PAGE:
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The big, bad business of America's war industry

  • 20 April 2018


As the Western allies flirt with starting World War III in Syria, it is worth examining some of the financial and business dynamics behind the United States' 'military industrial complex'. War may not be good business, but it is certainly big business. And in contrast to Russia and China, the war industry in the US is heavily privatised, including the use of mercenaries.

First, some statistical context. America's military spending, which will rise to US$716 billion in 2019, is almost half the total of the world's military spending. It is bigger than the next 15 biggest countries' combined outlays, four times China's level and ten times Russia's. And that is just military spending. As Alexander Nekrosov commented, the CIA's budget is $US44 billion a year, which is about two thirds of Russia's military budget. America is a warrior nation like no other: it has been at war 222 out of its 239 years.

Then there are the bases. Depending on how you count them, America has between 800 and 1000 military bases, giving it leverage, if not control, over 191 nations. Russia has only a handful, mainly across Central Asia, although it has been establishing new ones in Syria. China has almost none. The US bases are presented as being part of America's investment in defence, but it looks much more like offence.

Then there are the munitions output and the body count — what we might call the business operations. In the past 16 years, the US has invaded, occupied and dropped 200,000 bombs and missiles on seven countries. If the overall impact is considered, and not just the immediate casualties from the combat (an epidemiological approach) the death toll is estimated to be more than two million (and maybe as high as five million).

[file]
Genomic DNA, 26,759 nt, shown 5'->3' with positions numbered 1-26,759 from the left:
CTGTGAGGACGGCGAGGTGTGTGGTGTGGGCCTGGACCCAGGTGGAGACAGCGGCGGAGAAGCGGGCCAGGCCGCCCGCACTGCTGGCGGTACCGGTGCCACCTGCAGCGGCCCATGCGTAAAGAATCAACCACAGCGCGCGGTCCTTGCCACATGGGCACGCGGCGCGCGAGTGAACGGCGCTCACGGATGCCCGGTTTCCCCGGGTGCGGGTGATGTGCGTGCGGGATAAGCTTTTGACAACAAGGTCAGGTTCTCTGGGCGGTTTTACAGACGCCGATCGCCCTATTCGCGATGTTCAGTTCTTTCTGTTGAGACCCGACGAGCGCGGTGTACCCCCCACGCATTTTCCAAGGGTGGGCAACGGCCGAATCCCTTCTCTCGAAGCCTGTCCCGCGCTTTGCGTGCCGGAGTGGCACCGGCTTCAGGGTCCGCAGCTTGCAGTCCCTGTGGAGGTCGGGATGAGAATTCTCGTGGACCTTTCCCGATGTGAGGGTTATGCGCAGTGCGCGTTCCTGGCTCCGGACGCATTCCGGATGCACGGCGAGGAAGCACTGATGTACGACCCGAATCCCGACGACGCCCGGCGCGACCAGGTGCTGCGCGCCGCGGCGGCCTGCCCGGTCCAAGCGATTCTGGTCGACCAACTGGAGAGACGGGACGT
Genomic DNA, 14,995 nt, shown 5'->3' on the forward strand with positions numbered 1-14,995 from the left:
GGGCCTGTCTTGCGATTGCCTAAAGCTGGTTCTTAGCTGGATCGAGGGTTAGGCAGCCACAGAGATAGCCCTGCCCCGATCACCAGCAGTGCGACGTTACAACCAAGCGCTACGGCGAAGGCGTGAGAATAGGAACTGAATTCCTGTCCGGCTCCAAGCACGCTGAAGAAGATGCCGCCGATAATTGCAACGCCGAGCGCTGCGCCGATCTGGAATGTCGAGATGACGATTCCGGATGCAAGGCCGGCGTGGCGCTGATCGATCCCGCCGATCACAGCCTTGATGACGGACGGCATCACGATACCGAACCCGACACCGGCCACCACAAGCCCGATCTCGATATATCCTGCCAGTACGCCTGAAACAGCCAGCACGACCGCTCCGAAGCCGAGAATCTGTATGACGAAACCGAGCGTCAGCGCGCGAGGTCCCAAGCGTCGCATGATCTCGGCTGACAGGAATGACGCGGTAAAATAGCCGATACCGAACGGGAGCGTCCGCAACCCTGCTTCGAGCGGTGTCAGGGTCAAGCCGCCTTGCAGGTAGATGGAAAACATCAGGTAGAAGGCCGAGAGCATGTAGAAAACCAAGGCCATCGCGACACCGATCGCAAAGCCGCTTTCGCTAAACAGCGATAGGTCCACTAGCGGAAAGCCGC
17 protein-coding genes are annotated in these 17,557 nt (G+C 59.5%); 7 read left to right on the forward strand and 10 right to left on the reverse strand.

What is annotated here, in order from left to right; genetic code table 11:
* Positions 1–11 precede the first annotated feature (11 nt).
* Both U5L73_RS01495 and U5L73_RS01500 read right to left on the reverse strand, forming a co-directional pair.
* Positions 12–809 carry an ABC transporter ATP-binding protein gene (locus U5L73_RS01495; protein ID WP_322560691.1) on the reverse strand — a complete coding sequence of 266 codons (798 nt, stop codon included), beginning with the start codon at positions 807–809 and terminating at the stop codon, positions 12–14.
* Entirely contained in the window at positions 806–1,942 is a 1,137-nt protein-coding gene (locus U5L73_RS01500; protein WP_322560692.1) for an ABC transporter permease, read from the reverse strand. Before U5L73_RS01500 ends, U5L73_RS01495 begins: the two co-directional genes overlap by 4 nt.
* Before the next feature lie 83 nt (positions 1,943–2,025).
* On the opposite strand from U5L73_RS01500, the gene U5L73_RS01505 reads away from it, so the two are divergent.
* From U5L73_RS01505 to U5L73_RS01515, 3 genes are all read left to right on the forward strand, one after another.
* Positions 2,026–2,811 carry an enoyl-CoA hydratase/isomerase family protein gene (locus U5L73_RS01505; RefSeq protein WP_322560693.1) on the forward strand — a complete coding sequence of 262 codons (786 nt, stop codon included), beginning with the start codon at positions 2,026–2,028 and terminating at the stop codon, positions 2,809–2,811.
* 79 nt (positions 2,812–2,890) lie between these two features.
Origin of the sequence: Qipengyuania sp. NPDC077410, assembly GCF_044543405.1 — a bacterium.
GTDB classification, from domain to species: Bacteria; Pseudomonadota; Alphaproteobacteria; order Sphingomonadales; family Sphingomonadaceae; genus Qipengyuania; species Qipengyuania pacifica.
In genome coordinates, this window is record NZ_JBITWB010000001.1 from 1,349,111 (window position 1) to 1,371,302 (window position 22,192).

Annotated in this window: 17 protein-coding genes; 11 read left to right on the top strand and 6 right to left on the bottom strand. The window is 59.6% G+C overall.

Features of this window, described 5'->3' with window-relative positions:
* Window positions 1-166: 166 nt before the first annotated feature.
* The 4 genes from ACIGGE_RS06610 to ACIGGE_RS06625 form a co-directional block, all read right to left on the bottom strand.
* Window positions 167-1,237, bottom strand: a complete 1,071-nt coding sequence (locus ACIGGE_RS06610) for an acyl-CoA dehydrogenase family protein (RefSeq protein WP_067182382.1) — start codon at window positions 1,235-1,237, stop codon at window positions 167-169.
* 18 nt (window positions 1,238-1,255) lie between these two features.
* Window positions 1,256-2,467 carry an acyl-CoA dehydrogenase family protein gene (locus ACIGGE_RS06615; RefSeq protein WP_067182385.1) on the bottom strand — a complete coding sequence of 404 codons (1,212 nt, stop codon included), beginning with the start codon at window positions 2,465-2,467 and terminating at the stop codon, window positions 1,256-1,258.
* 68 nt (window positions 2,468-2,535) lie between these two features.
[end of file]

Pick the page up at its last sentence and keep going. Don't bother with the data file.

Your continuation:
Then there is the co-opting of public and political life. Military providers depend almost totally on sales to their governments, with of course America being the biggest buyer. This represents an extremely lucrative market, but to make sure that it will buy it is necessary to persuade politicians and the media that there is a constant threat that must be met with ever higher spending.

This does not prove too difficult. Even basic logic is easily taken out. Thus we see the recent bombing of Syria justified as teaching Assad a lesson that goes something like this: 'Because Assad appears to have killed Syrians, we have to punish him